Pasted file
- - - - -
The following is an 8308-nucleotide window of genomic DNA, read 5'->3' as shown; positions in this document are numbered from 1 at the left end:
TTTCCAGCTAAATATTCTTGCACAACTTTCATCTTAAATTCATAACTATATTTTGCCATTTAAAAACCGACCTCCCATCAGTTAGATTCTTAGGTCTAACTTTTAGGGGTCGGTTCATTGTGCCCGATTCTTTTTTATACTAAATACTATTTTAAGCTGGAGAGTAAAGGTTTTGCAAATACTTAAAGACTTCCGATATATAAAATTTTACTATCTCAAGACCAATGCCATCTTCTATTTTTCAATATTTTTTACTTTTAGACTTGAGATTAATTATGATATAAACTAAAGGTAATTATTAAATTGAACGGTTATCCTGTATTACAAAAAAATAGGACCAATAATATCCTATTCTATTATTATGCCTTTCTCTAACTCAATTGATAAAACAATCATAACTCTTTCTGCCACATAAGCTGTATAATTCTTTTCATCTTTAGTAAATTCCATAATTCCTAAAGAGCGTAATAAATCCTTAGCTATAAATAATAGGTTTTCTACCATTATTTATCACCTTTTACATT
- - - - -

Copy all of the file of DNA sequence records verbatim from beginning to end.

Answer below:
The following is an 8308-nucleotide window of genomic DNA, read 5'->3' as shown; positions in this document are numbered from 1 at the left end:
TTTCCAGCTAAATATTCTTGCACAACTTTCATCTTAAATTCATAACTATATTTTGCCATTTAAAAACCGACCTCCCATCAGTTAGATTCTTAGGTCTAACTTTTAGGGGTCGGTTCATTGTGCCCGATTCTTTTTTATACTAAATACTATTTTAAGCTGGAGAGTAAAGGTTTTGCAAATACTTAAAGACTTCCGATATATAAAATTTTACTATCTCAAGACCAATGCCATCTTCTATTTTTCAATATTTTTTACTTTTAGACTTGAGATTAATTATGATATAAACTAAAGGTAATTATTAAATTGAACGGTTATCCTGTATTACAAAAAAATAGGACCAATAATATCCTATTCTATTATTATGCCTTTCTCTAACTCAATTGATAAAACAATCATAACTCTTTCTGCCACATAAGCTGTATAATTCTTTTCATCTTTAGTAAATTCCATAATTCCTAAAGAGCGTAATAAATCCTTAGCTATAAATAATAGGTTTTCTACCATTATTTATCACCTTTTACATT